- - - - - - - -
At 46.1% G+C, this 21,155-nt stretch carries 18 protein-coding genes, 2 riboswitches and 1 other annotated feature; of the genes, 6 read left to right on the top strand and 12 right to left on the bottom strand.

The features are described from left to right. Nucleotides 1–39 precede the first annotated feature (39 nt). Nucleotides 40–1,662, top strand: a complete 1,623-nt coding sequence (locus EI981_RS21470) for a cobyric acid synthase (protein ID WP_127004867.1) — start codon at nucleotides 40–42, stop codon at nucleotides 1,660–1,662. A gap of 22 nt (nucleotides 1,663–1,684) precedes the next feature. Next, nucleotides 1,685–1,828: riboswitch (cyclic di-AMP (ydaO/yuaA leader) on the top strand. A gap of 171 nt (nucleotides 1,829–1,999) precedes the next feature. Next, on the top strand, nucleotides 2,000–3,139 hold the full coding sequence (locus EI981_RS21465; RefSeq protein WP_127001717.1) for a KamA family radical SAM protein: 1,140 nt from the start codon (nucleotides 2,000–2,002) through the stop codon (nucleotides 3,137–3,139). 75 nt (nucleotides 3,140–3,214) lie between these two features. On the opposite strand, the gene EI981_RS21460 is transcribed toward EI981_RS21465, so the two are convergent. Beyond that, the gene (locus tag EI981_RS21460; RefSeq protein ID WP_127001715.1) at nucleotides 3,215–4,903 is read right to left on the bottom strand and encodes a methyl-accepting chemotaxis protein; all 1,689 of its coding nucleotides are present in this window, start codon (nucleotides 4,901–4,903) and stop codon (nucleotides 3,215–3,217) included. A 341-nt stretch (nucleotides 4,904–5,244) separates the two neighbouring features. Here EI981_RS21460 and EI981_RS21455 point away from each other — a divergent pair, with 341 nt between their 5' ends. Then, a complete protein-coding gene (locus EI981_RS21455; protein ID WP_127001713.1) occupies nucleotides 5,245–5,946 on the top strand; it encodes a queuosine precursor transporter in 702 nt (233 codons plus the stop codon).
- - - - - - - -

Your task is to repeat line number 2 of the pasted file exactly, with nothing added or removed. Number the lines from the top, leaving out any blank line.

The features are described from left to right. Nucleotides 1–39 precede the first annotated feature (39 nt). Nucleotides 40–1,662, top strand: a complete 1,623-nt coding sequence (locus EI981_RS21470) for a cobyric acid synthase (protein ID WP_127004867.1) — start codon at nucleotides 40–42, stop codon at nucleotides 1,660–1,662. A gap of 22 nt (nucleotides 1,663–1,684) precedes the next feature. Next, nucleotides 1,685–1,828: riboswitch (cyclic di-AMP (ydaO/yuaA leader) on the top strand. A gap of 171 nt (nucleotides 1,829–1,999) precedes the next feature. Next, on the top strand, nucleotides 2,000–3,139 hold the full coding sequence (locus EI981_RS21465; RefSeq protein WP_127001717.1) for a KamA family radical SAM protein: 1,140 nt from the start codon (nucleotides 2,000–2,002) through the stop codon (nucleotides 3,137–3,139). 75 nt (nucleotides 3,140–3,214) lie between these two features. On the opposite strand, the gene EI981_RS21460 is transcribed toward EI981_RS21465, so the two are convergent. Beyond that, the gene (locus tag EI981_RS21460; RefSeq protein ID WP_127001715.1) at nucleotides 3,215–4,903 is read right to left on the bottom strand and encodes a methyl-accepting chemotaxis protein; all 1,689 of its coding nucleotides are present in this window, start codon (nucleotides 4,901–4,903) and stop codon (nucleotides 3,215–3,217) included. A 341-nt stretch (nucleotides 4,904–5,244) separates the two neighbouring features. Here EI981_RS21460 and EI981_RS21455 point away from each other — a divergent pair, with 341 nt between their 5' ends. Then, a complete protein-coding gene (locus EI981_RS21455; protein ID WP_127001713.1) occupies nucleotides 5,245–5,946 on the top strand; it encodes a queuosine precursor transporter in 702 nt (233 codons plus the stop codon).